Power Pack #1
Are you ready for four bright-faced kids to take on modern fascism? Spoiler: you're not. You really aren't.
Have you ever seen one of those people who hold a huge cardboard arrow sign, or maybe someone dressed up as the Statue of Liberty or some corporate mascot, dancing on the side of the road? If so, have you ever seen one who was flipping that sign with such acrobatic mastery, or a costumed worker dancing with so much skill, you thought to yourself, "they're really good at that … maybe even too good for that job?" That kind of thinking might attach itself to your read of the return of the Power family, four blue-eyed, all-American heroes who have made their way back to the Marvel universe.
Let's start with Ryan North on the script. As the man who made The Unbeatable Squirrel Girl one of the most brilliant and riveting books of the last few decades, here he shows up with a set of fantastic character moments and some solid gold quotes that many could wield in their every day lives. The sibling dynamic North's script teases out of the four Power children is like a classic 1980s sitcom with some mildly modern tweaks. He likewise drops in some hilarious asides ("We interrupt this broadcast of Jazz for Middle-Class Dinner Parties to bring you this breaking news …" and "that was an unexpectedly thorough breaking news bulletin") that are among a number of fun moments here. Watch out especially for a gasp-inducing laugh from the antagonist that will feel wrong while you're chuckling, but you won't stop.
Then we get to the artwork from Nico Leon, Rachelle Rosenberg, and Travis Lanham (especially Lanham, who does one of the best character intro captions ever here). The dynamic, personal, and most importantly, emotional visual storytelling on display here is a great fit for this all-ages family fun (even though the aforementioned antagonist quote is, in fact, messed up). The four kids work and play well together, creating the kind of wholesome heroic vibes many long for.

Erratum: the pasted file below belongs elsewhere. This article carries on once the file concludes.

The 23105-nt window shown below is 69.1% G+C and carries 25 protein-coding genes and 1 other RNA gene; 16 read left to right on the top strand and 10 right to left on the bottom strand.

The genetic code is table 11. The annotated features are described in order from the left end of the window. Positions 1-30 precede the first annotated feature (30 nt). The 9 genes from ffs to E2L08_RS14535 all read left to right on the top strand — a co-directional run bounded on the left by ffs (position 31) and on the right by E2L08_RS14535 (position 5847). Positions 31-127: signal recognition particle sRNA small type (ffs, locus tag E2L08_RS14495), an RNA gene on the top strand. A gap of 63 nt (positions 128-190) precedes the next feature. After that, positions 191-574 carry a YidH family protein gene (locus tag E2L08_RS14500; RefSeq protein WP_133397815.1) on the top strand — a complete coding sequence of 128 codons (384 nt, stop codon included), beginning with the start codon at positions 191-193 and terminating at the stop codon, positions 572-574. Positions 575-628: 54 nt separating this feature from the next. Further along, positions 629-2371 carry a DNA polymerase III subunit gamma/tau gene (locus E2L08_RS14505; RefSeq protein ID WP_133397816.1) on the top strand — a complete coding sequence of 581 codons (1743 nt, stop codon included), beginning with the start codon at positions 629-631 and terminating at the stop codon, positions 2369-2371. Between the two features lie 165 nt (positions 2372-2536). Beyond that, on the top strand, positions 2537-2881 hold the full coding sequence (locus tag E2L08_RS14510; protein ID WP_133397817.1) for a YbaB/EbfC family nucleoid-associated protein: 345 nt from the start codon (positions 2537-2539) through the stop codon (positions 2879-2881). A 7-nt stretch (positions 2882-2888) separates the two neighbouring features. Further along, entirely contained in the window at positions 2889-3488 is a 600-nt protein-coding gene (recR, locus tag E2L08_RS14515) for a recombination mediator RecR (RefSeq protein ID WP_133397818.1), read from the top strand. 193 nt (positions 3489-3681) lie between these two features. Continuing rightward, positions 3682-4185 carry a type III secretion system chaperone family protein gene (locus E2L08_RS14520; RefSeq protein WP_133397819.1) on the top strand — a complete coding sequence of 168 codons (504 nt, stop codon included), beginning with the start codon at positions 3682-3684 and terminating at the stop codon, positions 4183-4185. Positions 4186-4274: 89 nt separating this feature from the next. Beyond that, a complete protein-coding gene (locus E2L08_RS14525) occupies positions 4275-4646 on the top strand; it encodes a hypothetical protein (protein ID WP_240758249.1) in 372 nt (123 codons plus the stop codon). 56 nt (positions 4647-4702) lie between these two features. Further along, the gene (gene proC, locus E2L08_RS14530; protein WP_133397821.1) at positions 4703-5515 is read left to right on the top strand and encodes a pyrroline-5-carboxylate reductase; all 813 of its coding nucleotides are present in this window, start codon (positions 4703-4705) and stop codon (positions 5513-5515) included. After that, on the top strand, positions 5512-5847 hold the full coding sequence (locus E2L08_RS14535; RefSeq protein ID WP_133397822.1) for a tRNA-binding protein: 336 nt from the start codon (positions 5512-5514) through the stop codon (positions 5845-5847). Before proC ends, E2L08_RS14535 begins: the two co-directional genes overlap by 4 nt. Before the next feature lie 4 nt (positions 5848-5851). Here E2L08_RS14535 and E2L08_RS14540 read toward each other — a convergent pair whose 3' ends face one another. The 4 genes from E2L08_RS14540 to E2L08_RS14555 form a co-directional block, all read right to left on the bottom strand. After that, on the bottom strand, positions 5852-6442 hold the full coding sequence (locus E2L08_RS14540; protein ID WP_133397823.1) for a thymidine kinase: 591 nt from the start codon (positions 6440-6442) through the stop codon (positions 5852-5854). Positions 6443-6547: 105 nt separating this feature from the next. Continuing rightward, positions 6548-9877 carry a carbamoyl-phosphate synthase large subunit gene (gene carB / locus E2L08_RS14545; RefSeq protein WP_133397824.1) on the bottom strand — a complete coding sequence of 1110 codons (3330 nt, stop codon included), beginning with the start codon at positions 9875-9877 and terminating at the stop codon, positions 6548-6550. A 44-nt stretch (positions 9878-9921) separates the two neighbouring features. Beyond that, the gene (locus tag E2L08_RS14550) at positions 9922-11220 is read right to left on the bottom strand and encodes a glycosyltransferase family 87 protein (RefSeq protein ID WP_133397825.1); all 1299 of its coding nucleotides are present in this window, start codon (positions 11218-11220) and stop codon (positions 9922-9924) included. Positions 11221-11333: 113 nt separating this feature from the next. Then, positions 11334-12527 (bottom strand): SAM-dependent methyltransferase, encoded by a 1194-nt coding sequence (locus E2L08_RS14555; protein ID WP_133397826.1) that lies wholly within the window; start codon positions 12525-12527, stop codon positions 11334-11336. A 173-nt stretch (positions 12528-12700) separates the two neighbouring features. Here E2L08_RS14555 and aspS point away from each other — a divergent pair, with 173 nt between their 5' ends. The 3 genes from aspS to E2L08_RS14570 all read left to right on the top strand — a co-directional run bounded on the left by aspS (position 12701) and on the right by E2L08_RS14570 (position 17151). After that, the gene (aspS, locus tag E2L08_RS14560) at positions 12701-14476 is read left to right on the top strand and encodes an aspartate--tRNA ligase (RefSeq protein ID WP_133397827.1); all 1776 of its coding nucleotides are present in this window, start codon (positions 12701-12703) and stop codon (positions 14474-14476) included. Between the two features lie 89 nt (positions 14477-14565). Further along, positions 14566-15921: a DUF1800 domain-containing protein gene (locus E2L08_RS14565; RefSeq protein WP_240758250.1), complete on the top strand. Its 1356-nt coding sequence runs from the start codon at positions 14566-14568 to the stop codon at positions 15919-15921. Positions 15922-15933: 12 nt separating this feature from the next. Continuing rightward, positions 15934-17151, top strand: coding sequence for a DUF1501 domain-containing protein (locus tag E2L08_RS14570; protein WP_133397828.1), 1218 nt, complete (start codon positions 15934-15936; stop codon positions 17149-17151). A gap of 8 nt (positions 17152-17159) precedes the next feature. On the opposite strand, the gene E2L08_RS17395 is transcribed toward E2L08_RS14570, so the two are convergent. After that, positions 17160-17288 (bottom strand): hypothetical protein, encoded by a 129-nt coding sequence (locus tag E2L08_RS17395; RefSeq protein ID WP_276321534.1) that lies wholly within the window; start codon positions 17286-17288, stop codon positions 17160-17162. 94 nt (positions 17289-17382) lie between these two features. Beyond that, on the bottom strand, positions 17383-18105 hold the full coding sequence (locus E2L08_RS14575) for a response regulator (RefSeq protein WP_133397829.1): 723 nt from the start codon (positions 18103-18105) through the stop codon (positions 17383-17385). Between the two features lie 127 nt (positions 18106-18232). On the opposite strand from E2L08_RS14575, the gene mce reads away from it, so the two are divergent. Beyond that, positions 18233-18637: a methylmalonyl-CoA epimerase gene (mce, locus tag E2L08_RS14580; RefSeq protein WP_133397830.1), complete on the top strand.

There are only two actual problems here, but they might be show stoppers. First of all, this is Power Pack. Their antagonist (while super creepy and relevant to his would-be victims) is a single note caricature and a paper tiger, someone an A-list hero wouldn't even devote a page to beating up on their way to doing something actually important. The legacy of Power Pack is not in stories with resonance or import that you quote years later; it's confectionary heroics meant to be disposable. That's the first problem that makes this less than a "must buy."
The second problem is, well, you know, fascism. The latest and probably lamest incarnation of extrahuman legislation follows in the jackboot steps of the Superhuman Registration Act, the Mutant Registration Act, and — if you wanna get cinematic — the Sokovia Accords in having militarized law enforcement attacking people with powers and a desire to do good. If the last year has taught us nothing, it should teach us the dangers of militarized law enforcement doing virtually anything, from Portland to New York and on.
If you'd put this creative team on Guardians of the Galaxy or Avengers or Defenders or even Daredevil, you'd make something to talk about. Here? You're just driving by people who have already outgrown the work. RATING: HONORABLE MENTION.
By Ryan North, Nico LeonPower Pack is back! Katie, Julie, Jack and Alex Power have been super-heroing since they were learning to tie their own shoes. It's been ages since they fought side by side as a family, but a special occasion – and an old grudge – is about to put the gang back together. There's just one teeny tiny hiccup: a brand-new law restricting underage super heroes! But surely, if the fate of all New York City is at stake, the powers that be will make an exception? Keep your fingers crossed as the Power siblings fight for their right to save the world!